I love working with Wade Roush. Not only is he a great guy, he's a smart, serious and intelligent reporter. The only catch is that he is about 3 feet taller than I am, so I strain my neck looking up while talking to him. I may start bringing a step stool.
Today he offers up some great advice about how pitch him. Other reporters have done this in the past, but Wade's post is among the best I read and actually speaks to issues that are much broader than just him. He echoes much of what we hear from reporters all the time. I recently had conversations with several reporters from all different types of publications who may love the story we're pitching, but simply don't have time to do it. These range from those focusing in regional tech to national consumer. Fewer reporters are churning out more material with fewer resources. This leads to them find ways to limit where to focus.
Wade lays out some of his key questions. Below are his questions with my take right after. Over on his blog you can see his own explanations.
Has this company won the backing of reputable investors? This is really about third-party validation. If you're just someone with an idea that hasn't yet gone through some kind of business gauntlet, then it's hard for a journalist to take you seriously yet.
How truly differentiated is this company’s technology? For entrepreneurs this is often the most difficult to answer. From inside your technology looks different than anything else out there, but when you bring something to a reporter who gets pitched by 20 companies that look and sound just like yours, you need to have messaging in place that answers this question very well. You will stumble with this at first, but be willing to look deep and think about it.
Is this company offering a product or service that our audience would care about? I think this is more about the strategy behind your media and influencer relations program. Are you picking the right media audience? Did you create the right "pitch" for that audience? Are the readers of that publication people you truly need to reach?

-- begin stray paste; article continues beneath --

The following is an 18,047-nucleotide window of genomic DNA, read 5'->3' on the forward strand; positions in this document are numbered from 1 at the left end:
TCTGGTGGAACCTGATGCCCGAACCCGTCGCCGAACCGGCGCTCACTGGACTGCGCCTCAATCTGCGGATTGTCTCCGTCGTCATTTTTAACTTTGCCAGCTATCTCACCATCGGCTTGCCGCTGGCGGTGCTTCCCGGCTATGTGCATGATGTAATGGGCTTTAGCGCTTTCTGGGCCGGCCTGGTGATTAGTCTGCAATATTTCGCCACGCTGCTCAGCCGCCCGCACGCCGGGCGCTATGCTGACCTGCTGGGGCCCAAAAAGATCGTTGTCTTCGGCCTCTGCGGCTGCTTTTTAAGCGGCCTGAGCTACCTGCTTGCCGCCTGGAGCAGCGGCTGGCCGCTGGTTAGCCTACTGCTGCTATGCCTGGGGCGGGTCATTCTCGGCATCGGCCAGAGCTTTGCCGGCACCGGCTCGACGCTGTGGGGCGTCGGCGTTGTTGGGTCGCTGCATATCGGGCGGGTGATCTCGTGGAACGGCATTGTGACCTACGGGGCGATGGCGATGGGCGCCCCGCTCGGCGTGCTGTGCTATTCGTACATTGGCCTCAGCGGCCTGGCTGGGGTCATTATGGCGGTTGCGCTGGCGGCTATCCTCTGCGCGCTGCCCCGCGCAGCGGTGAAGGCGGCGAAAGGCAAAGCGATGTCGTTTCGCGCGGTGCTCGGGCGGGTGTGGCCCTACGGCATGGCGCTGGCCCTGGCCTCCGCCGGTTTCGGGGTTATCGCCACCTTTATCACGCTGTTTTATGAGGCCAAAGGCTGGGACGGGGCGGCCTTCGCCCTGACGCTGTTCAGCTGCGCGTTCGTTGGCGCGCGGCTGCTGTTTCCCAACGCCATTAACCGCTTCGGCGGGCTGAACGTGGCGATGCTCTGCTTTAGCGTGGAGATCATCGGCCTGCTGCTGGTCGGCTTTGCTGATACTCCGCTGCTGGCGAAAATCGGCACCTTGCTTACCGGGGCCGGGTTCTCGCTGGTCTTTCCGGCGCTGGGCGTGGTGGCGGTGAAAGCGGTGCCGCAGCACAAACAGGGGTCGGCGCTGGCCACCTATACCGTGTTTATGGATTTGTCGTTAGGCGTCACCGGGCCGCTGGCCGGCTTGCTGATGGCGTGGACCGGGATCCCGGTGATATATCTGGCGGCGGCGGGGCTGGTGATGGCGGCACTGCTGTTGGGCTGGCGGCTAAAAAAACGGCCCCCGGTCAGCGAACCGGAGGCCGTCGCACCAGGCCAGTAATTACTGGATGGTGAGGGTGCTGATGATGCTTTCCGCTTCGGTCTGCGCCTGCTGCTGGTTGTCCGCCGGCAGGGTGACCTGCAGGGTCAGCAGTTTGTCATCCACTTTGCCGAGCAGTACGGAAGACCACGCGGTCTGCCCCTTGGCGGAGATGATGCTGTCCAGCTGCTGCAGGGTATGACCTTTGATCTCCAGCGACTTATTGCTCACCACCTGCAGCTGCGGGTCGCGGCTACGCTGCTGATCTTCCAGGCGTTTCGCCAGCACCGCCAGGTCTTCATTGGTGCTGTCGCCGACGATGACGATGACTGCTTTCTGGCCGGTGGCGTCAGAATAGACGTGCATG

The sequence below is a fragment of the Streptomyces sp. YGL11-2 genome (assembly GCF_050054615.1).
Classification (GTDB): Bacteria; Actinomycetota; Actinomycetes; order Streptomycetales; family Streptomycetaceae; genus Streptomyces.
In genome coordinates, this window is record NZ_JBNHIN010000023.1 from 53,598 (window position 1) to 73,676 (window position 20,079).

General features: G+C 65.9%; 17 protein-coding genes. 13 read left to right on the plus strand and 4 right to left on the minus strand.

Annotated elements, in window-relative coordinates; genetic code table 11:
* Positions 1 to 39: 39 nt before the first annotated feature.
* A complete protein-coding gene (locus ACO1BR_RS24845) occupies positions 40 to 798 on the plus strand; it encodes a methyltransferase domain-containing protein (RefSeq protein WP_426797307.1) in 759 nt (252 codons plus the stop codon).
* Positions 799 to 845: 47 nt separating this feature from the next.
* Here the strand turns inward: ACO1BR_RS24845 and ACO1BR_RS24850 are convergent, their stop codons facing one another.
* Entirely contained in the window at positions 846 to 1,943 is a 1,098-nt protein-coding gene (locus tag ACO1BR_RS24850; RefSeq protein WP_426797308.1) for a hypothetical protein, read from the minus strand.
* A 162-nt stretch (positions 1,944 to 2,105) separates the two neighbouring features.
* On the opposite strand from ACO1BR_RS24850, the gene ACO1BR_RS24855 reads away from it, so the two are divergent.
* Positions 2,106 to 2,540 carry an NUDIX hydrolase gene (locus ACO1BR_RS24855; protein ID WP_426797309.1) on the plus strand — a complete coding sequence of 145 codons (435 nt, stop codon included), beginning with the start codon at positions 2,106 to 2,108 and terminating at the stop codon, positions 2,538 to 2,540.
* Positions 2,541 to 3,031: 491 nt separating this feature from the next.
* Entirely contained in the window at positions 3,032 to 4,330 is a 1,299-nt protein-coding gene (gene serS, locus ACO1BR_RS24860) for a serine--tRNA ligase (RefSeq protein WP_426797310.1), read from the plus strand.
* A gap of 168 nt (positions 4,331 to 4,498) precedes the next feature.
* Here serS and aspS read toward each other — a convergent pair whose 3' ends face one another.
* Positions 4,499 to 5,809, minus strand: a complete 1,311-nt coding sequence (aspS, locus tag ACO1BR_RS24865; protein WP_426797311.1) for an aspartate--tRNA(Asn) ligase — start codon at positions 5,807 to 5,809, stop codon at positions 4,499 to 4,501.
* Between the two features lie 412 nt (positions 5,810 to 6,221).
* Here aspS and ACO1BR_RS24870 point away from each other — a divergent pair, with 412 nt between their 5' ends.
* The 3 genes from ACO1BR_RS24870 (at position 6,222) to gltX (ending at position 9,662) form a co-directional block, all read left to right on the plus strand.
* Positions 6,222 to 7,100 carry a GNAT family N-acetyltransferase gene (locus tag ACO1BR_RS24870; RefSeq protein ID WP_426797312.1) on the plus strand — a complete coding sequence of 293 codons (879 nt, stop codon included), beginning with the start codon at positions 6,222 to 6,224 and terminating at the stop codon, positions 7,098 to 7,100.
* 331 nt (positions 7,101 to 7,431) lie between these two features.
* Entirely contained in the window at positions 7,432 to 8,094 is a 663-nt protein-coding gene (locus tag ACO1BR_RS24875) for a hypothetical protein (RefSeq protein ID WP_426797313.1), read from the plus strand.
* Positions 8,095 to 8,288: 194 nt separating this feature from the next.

Does this company have a team of articulate, charismatic founders or executives? One phrase: media training. Get it. Feel you need it? Contact us.
Does this company have a convincing business model? Oh the business model discussion. I cannot tell you how often I go to a pitch event, listen to the entrepreneur go through the whole pitch only to have the first question be: how are you going to make money? It's become so obvious that people actually laugh when it comes up. It's easier just to acknowledge and answer it up front. Though, as Wade points out: "I’m increasingly irritated by what I call the Twitter Answer: 'We’re focused for now on building a service that 200 million people will use, and later we’ll figure out some way to monetize it.'"
Is this company built to flip? Or simply to get the founders “acqhired” at Google, Facebook, or Twitter? Here in Boston I've seen frothy coverage of companies that I just don't fully understand. I look at their business and their technology and think "that's a not a company, that's an application." I'm not the only one, others seem to have the same opinion. But it's a good thing to think about as an entrepreneur in general. Are we really creating something that can stand alone? One of my favorite examples on the positive side of this question is Runkeeper, which started as an application and has evolved into a platform. Jason Jacobs isn't about creating a company that is born to flip, he created a company that has much more potential than that.